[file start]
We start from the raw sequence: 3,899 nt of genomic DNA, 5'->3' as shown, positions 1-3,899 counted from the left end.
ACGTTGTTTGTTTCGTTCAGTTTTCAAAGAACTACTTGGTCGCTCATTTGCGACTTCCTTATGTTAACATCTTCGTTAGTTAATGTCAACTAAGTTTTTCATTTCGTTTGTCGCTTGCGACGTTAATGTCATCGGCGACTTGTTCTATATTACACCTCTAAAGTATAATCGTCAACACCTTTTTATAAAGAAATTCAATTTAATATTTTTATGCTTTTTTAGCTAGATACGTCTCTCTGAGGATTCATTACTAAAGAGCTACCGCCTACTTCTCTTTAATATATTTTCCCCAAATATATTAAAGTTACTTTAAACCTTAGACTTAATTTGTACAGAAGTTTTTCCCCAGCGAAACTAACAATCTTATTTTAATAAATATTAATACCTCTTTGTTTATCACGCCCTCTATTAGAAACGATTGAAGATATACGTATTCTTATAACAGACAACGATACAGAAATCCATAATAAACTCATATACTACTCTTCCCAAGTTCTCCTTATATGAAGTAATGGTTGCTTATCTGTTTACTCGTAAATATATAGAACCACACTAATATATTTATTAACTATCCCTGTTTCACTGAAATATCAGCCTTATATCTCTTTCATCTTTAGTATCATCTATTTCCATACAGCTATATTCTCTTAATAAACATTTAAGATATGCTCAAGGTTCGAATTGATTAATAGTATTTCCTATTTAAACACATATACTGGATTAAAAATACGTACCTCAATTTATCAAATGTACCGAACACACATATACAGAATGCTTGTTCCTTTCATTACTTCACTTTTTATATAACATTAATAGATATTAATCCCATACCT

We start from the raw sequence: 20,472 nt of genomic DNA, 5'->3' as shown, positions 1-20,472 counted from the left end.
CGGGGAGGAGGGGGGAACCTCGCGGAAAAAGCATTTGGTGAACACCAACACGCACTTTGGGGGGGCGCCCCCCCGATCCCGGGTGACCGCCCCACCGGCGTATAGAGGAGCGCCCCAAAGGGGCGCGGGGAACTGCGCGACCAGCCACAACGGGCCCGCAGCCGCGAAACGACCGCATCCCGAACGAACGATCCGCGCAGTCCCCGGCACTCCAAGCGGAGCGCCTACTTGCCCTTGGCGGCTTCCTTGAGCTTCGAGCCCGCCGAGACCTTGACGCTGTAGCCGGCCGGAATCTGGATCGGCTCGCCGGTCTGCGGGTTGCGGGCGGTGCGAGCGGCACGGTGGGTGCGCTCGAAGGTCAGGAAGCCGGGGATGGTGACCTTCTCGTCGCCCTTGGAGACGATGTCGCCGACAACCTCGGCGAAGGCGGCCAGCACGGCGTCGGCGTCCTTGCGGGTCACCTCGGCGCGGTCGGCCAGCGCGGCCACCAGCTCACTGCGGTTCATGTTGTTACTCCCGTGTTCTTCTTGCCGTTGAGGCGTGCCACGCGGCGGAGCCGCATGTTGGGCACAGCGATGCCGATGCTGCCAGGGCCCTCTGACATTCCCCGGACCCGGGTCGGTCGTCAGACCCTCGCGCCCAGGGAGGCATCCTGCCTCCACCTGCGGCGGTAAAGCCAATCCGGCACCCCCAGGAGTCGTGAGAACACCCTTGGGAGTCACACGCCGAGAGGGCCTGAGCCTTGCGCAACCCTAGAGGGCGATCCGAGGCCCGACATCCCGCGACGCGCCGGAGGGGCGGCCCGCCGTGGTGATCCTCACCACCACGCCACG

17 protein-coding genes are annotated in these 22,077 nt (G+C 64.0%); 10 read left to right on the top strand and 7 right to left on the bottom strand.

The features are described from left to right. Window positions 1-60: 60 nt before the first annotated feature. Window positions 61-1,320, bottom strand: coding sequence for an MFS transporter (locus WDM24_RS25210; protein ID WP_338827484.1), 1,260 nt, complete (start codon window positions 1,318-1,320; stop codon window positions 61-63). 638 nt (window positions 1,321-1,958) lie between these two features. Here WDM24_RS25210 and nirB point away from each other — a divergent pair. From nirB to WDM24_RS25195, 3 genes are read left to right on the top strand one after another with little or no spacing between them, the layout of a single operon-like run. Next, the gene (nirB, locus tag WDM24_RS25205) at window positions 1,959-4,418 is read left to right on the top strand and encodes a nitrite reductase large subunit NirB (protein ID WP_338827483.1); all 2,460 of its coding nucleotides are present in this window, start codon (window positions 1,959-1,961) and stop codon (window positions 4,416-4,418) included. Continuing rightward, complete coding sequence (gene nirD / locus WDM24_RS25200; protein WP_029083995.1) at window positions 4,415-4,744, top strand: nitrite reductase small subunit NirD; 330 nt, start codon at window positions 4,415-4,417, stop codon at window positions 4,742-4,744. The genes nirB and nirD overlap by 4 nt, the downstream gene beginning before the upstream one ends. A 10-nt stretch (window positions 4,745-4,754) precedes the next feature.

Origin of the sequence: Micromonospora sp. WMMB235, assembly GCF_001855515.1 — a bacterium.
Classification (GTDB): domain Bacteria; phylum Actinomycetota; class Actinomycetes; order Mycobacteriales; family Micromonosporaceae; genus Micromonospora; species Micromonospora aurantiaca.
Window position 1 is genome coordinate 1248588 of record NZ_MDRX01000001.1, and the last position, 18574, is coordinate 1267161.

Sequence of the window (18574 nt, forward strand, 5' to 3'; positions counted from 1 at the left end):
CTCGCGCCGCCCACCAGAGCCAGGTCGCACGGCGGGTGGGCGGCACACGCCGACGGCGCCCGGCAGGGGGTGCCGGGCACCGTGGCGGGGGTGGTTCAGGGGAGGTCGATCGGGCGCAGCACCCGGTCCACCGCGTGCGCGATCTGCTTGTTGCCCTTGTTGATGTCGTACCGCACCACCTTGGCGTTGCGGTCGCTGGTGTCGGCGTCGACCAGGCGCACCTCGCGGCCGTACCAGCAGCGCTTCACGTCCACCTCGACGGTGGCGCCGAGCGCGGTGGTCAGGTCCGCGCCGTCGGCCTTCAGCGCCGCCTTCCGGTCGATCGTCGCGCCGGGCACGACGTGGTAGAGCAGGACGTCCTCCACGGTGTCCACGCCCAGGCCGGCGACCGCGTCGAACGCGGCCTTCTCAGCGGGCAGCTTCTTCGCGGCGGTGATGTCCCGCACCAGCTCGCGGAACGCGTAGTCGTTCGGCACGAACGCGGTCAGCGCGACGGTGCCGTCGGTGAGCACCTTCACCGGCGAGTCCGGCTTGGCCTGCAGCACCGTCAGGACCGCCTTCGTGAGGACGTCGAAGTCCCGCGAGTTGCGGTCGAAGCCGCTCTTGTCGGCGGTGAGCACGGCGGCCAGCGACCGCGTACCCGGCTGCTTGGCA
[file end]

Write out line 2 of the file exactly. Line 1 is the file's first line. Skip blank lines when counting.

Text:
ACGTTGTTTGTTTCGTTCAGTTTTCAAAGAACTACTTGGTCGCTCATTTGCGACTTCCTTATGTTAACATCTTCGTTAGTTAATGTCAACTAAGTTTTTCATTTCGTTTGTCGCTTGCGACGTTAATGTCATCGGCGACTTGTTCTATATTACACCTCTAAAGTATAATCGTCAACACCTTTTTATAAAGAAATTCAATTTAATATTTTTATGCTTTTTTAGCTAGATACGTCTCTCTGAGGATTCATTACTAAAGAGCTACCGCCTACTTCTCTTTAATATATTTTCCCCAAATATATTAAAGTTACTTTAAACCTTAGACTTAATTTGTACAGAAGTTTTTCCCCAGCGAAACTAACAATCTTATTTTAATAAATATTAATACCTCTTTGTTTATCACGCCCTCTATTAGAAACGATTGAAGATATACGTATTCTTATAACAGACAACGATACAGAAATCCATAATAAACTCATATACTACTCTTCCCAAGTTCTCCTTATATGAAGTAATGGTTGCTTATCTGTTTACTCGTAAATATATAGAACCACACTAATATATTTATTAACTATCCCTGTTTCACTGAAATATCAGCCTTATATCTCTTTCATCTTTAGTATCATCTATTTCCATACAGCTATATTCTCTTAATAAACATTTAAGATATGCTCAAGGTTCGAATTGATTAATAGTATTTCCTATTTAAACACATATACTGGATTAAAAATACGTACCTCAATTTATCAAATGTACCGAACACACATATACAGAATGCTTGTTCCTTTCATTACTTCACTTTTTATATAACATTAATAGATATTAATCCCATACCT